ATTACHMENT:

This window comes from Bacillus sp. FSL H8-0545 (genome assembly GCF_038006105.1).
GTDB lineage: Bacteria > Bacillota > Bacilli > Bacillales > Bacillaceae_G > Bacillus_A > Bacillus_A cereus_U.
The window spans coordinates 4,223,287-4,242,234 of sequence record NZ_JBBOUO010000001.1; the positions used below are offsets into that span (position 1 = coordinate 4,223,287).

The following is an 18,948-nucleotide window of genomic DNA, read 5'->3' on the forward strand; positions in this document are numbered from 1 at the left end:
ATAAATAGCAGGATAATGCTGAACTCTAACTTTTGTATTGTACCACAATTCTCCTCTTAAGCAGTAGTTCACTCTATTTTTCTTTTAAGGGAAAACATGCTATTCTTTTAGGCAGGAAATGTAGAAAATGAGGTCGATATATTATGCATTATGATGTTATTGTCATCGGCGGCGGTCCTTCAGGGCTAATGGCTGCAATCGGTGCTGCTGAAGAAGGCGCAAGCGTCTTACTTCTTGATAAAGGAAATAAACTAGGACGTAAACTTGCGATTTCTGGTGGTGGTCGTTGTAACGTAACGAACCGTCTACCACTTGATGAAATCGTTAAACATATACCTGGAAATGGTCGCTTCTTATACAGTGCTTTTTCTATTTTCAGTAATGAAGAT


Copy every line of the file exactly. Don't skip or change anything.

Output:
This window comes from Bacillus sp. FSL H8-0545 (genome assembly GCF_038006105.1).
GTDB lineage: Bacteria > Bacillota > Bacilli > Bacillales > Bacillaceae_G > Bacillus_A > Bacillus_A cereus_U.
The window spans coordinates 4,223,287-4,242,234 of sequence record NZ_JBBOUO010000001.1; the positions used below are offsets into that span (position 1 = coordinate 4,223,287).

The following is an 18,948-nucleotide window of genomic DNA, read 5'->3' on the forward strand; positions in this document are numbered from 1 at the left end:
ATAAATAGCAGGATAATGCTGAACTCTAACTTTTGTATTGTACCACAATTCTCCTCTTAAGCAGTAGTTCACTCTATTTTTCTTTTAAGGGAAAACATGCTATTCTTTTAGGCAGGAAATGTAGAAAATGAGGTCGATATATTATGCATTATGATGTTATTGTCATCGGCGGCGGTCCTTCAGGGCTAATGGCTGCAATCGGTGCTGCTGAAGAAGGCGCAAGCGTCTTACTTCTTGATAAAGGAAATAAACTAGGACGTAAACTTGCGATTTCTGGTGGTGGTCGTTGTAACGTAACGAACCGTCTACCACTTGATGAAATCGTTAAACATATACCTGGAAATGGTCGCTTCTTATACAGTGCTTTTTCTATTTTCAGTAATGAAGAT